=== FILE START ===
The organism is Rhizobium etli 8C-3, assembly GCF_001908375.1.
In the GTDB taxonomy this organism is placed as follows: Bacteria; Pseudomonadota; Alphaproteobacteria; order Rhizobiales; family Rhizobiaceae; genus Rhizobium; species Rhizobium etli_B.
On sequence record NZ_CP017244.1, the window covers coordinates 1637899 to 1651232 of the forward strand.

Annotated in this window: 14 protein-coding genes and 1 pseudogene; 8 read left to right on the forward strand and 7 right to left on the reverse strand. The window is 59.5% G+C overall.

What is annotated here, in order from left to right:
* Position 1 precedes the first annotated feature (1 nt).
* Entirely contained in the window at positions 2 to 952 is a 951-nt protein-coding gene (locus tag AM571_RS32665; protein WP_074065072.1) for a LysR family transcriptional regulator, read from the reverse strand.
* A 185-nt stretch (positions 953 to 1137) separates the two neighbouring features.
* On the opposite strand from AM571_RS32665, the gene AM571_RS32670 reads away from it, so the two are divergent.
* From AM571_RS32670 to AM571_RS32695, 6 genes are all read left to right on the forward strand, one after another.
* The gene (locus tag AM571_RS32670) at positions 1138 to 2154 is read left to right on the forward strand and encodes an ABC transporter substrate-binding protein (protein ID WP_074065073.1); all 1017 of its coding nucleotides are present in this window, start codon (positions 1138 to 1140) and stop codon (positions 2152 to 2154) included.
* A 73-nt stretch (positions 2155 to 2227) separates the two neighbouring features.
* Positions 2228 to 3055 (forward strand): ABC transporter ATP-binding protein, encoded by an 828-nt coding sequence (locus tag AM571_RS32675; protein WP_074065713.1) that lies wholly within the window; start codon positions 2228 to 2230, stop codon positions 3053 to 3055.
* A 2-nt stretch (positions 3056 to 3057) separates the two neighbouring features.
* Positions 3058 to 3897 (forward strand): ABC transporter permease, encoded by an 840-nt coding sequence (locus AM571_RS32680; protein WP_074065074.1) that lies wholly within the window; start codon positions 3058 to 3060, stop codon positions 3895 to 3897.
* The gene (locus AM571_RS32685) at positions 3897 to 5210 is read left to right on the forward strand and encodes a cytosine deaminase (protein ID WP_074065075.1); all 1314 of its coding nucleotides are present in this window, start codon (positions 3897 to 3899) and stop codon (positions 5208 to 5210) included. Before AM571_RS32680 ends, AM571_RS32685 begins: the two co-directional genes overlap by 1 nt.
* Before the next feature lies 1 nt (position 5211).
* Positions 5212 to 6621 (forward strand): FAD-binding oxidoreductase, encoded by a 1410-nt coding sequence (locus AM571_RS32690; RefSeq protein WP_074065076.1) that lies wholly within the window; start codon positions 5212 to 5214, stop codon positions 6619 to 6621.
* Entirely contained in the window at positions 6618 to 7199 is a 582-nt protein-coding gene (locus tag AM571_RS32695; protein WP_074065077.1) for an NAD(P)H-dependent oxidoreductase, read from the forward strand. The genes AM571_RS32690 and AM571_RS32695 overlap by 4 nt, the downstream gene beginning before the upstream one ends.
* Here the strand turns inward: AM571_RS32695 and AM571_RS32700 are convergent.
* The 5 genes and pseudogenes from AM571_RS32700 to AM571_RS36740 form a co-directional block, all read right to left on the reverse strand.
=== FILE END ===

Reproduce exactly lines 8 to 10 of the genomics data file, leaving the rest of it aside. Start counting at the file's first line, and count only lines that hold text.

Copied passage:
* A 185-nt stretch (positions 953 to 1137) separates the two neighbouring features.
* On the opposite strand from AM571_RS32665, the gene AM571_RS32670 reads away from it, so the two are divergent.
* From AM571_RS32670 to AM571_RS32695, 6 genes are all read left to right on the forward strand, one after another.